Back in 1964, the term Funny Car wasn’t capitalized and was usually surrounded by quote marks, because the cars those words described had altered wheelbases that made them look “funny.” Steve Bovan from Blair’s Speed Shop in Pasadena, California, built one of the most memorable—and successful—early funny cars, with plans to match race it around the country.
Bovan and fellow Blair’s employee Mike Hoag built the car using a 1965 Chevy II and one of, if not the, first 396 big-block Chevy engines on the West Coast. Both the car and engine were supplied by Indy racer Sam Hanks, a friend of Steve and Don Blair’s. Car Craft’s Bud Lang documented the Deuce’s buildup in a story called “The Circuit Rider” in the January 1966 issue.
“The first thing Steve did was to completely strip the Chevy of all running gear including front and rear ends, interior equipment, engine and trans, fenders, doors, grille, etc.,” Lang wrote. “When finished only the body shell remained.”
In place of the Deuce’s front subframe, Hoag fabricated his own from steel tube, braced by down bars tied into the firewall. That cradle, which would hold the 396, was further supported by two additional tubes that ran nearly the entire length of the car “to absorb some of the shock and force imparted to the body by hard acceleration.”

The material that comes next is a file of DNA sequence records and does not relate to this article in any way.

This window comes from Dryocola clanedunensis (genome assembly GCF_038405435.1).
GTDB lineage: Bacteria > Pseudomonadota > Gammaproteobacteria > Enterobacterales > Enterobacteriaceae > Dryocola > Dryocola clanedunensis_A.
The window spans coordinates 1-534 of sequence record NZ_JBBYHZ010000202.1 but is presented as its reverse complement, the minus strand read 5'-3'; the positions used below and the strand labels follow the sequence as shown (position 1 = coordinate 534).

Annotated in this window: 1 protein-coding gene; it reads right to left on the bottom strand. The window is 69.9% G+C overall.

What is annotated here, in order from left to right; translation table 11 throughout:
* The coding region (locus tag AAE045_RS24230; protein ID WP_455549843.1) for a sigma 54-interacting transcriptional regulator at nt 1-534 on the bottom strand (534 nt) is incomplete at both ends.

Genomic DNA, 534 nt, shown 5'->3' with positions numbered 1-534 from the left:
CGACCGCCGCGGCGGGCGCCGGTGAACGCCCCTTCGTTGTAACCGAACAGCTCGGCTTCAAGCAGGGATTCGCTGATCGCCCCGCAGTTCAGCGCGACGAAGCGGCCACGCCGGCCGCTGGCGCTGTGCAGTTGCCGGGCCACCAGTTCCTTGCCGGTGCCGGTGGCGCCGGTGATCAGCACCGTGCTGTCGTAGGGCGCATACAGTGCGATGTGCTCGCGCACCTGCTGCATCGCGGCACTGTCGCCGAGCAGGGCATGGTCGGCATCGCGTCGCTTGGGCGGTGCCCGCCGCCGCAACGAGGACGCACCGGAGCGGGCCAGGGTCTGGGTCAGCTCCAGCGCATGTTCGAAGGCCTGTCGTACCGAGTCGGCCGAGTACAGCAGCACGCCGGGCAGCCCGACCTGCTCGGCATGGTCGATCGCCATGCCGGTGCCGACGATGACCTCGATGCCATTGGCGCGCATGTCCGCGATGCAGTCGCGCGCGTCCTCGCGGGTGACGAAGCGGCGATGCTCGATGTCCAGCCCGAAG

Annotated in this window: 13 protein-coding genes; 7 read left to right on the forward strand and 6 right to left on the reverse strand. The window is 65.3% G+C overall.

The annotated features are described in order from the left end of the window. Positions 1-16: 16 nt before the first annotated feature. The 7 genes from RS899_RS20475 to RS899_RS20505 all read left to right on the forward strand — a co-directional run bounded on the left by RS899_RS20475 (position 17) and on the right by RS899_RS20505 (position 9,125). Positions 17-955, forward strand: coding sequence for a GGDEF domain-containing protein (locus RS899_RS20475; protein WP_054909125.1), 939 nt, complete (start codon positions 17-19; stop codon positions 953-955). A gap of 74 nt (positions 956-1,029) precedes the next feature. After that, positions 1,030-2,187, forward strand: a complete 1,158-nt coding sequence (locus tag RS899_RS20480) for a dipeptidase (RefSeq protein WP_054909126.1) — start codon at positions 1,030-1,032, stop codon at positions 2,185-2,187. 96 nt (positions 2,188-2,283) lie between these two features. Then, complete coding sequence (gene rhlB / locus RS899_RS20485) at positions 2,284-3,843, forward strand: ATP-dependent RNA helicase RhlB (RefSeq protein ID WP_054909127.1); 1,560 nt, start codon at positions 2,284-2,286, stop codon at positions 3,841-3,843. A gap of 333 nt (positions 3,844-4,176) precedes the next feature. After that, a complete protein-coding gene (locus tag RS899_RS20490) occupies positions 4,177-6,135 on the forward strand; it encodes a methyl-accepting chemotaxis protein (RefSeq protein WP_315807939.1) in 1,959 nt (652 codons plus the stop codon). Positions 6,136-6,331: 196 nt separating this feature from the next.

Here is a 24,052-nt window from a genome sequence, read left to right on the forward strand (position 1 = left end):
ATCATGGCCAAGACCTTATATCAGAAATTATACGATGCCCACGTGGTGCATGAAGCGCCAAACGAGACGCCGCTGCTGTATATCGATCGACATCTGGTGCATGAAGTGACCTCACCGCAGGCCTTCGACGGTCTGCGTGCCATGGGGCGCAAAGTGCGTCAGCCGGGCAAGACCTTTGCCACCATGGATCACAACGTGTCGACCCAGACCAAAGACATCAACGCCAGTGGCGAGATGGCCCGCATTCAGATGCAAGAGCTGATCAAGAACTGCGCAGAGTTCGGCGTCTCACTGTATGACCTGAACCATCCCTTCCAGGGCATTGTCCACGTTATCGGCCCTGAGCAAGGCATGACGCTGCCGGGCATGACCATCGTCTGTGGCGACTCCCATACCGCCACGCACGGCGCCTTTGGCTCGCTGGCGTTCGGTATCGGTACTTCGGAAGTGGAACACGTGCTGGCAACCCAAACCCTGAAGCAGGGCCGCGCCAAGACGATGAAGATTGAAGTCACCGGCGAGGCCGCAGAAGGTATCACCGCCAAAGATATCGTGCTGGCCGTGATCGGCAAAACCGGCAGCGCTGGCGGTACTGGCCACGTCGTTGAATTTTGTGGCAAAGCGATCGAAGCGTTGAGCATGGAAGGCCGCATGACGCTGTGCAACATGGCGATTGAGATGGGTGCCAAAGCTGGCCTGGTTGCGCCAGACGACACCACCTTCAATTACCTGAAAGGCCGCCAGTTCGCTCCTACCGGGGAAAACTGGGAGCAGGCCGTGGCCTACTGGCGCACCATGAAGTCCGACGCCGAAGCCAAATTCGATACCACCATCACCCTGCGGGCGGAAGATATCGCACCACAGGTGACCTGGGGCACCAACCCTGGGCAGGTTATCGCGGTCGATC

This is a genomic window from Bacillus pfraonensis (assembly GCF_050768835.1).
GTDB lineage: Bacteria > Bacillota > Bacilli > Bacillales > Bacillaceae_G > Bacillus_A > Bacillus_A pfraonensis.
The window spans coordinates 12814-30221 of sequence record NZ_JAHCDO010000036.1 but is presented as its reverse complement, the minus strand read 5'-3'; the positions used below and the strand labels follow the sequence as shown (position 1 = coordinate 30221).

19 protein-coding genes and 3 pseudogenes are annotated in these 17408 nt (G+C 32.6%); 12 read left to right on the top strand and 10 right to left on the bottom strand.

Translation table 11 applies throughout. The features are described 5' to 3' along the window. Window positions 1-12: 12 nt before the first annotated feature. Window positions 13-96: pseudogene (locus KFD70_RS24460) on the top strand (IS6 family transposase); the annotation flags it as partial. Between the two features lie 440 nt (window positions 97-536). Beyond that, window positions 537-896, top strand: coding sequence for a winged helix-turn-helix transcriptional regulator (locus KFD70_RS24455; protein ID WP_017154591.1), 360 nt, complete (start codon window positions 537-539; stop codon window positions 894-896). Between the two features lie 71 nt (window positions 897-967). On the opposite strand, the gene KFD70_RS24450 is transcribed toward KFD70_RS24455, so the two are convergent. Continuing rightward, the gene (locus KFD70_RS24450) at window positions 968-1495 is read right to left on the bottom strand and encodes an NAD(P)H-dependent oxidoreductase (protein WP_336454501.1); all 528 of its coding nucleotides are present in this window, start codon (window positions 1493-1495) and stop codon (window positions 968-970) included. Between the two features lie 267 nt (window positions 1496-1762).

A stout ’57 Pontiac rearend hung on coil springs and ’50 Olds trailing arms, and was damped by Monroe 50/50 shocks. In front, a chrome-moly straight-axle with ’40 Ford spindles was “cared for” by Morris Minor torsion bars and Monroe 90/10 shocks. Airheart disc brakes were mounted at all corners.
There’s no mention in the story of the 396 being bored or stroked, but the block was flycut and reliefs machined into the pistons to aid valve clearance. Bovan put stainless steel valves in the heads after they were ported, polished, and CC’ed by Tim’s Precision Engines, also based in Pasadena. Boxed steel rods linked the Forgedtrue pistons to the micropolished crank. The blower manifold was custom fabricated from aluminum plate by Jim Bishop. In the block was an Isky 550 cam, and Horsepower Engineering fabbed the engine’s headers.
Lang’s story ends with Bovan going on tour after shakedown runs at Fontana in August 1965 (where he shot photos of Bovan and the Blair’s crew tending to the car). A month later, Petersen’s Bob D’Olivo caught the Chevy II in action at the 1965 NHRA Indy Nationals, where in B/Fuel Dragster “best e.t. on 25 percent nitro, 75 percent methanol mix was 9.55, 150 speed,” wrote Lang. Some web research indicated Bovan tried several different transmissions after the original Pontiac box couldn’t live behind the big-block. Ultimately he installed an Art Carr automatic, and his best e.t. went to 9.29 at 160 mph.
Photos: Bob D’Olivo, Bud Lang, Petersen Publishing Co. Archive